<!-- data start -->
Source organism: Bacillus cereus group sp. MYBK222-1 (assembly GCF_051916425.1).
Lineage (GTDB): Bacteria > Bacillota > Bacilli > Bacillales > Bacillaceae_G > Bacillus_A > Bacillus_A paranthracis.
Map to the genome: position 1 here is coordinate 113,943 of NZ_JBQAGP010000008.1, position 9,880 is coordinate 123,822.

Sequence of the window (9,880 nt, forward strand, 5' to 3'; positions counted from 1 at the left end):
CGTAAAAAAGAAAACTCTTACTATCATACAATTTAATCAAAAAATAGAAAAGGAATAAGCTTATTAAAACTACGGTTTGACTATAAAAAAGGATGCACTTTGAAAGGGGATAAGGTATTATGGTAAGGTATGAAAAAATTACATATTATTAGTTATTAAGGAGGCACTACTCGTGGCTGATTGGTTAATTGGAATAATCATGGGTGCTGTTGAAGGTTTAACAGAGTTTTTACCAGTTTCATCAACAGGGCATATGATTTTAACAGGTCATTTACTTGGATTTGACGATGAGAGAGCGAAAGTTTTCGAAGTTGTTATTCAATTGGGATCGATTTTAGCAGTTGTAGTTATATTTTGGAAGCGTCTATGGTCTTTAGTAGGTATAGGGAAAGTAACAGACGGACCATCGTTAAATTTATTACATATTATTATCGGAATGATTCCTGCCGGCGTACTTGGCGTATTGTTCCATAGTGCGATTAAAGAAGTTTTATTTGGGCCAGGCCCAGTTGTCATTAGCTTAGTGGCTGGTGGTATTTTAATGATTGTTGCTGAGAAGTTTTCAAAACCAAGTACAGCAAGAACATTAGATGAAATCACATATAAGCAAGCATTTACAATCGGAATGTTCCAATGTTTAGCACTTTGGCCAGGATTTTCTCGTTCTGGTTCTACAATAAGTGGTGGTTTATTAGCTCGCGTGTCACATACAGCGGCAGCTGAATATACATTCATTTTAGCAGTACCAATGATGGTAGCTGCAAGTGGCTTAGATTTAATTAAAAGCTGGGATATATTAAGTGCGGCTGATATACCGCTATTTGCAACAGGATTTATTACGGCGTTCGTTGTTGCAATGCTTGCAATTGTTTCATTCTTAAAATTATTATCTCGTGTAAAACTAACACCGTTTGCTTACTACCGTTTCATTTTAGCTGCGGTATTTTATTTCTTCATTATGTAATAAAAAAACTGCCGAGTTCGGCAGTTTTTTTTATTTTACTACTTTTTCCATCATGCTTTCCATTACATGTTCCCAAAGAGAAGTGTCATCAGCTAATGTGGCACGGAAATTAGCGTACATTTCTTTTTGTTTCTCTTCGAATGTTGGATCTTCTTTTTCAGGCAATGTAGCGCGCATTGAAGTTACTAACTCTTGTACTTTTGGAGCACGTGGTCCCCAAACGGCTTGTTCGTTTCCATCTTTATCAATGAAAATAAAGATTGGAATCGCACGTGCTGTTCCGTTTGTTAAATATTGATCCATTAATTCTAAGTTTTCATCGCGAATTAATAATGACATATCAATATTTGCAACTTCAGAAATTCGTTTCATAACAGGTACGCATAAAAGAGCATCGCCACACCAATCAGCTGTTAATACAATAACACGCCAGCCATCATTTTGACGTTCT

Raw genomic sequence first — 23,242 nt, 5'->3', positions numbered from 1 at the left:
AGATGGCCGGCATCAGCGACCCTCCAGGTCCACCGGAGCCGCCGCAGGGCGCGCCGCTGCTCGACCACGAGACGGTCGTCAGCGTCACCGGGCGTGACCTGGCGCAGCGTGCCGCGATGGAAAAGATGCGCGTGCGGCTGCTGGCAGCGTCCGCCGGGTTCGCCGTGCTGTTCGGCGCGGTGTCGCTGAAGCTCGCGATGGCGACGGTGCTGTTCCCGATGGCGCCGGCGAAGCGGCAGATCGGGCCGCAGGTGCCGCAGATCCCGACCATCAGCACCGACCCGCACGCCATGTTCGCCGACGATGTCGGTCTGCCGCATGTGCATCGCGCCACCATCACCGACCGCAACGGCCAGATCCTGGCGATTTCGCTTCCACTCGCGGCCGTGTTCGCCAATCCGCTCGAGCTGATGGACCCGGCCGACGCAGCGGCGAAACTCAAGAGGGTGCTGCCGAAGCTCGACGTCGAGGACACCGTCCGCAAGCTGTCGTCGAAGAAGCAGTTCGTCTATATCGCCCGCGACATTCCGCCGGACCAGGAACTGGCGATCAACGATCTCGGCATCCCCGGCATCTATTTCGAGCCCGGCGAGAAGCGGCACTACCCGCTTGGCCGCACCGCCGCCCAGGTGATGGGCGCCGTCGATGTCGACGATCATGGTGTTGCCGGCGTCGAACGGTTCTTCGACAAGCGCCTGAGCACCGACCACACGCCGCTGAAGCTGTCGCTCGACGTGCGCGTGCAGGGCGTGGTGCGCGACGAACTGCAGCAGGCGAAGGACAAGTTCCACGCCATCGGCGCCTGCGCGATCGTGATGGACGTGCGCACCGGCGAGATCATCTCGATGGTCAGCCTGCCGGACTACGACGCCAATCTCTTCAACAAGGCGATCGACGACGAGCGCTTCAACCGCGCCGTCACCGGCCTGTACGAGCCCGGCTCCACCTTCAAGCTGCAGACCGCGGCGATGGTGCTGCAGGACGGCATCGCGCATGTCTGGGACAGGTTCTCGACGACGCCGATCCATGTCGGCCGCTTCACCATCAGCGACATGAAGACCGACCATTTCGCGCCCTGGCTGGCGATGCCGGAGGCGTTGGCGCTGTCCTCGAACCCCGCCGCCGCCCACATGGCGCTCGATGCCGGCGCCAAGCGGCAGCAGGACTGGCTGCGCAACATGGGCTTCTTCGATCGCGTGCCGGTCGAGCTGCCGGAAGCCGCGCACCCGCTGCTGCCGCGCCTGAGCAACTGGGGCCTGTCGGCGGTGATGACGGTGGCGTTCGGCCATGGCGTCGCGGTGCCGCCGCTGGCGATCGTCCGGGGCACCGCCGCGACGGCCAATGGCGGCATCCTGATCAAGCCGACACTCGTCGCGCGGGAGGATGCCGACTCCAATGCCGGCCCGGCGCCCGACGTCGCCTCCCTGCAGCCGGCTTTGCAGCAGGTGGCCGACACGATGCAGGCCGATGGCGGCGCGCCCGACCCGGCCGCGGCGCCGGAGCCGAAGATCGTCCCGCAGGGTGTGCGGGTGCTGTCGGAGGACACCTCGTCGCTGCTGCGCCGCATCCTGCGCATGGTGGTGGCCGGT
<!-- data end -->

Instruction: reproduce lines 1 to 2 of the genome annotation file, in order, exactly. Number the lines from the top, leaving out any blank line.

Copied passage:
Source organism: Bacillus cereus group sp. MYBK222-1 (assembly GCF_051916425.1).
Lineage (GTDB): Bacteria > Bacillota > Bacilli > Bacillales > Bacillaceae_G > Bacillus_A > Bacillus_A paranthracis.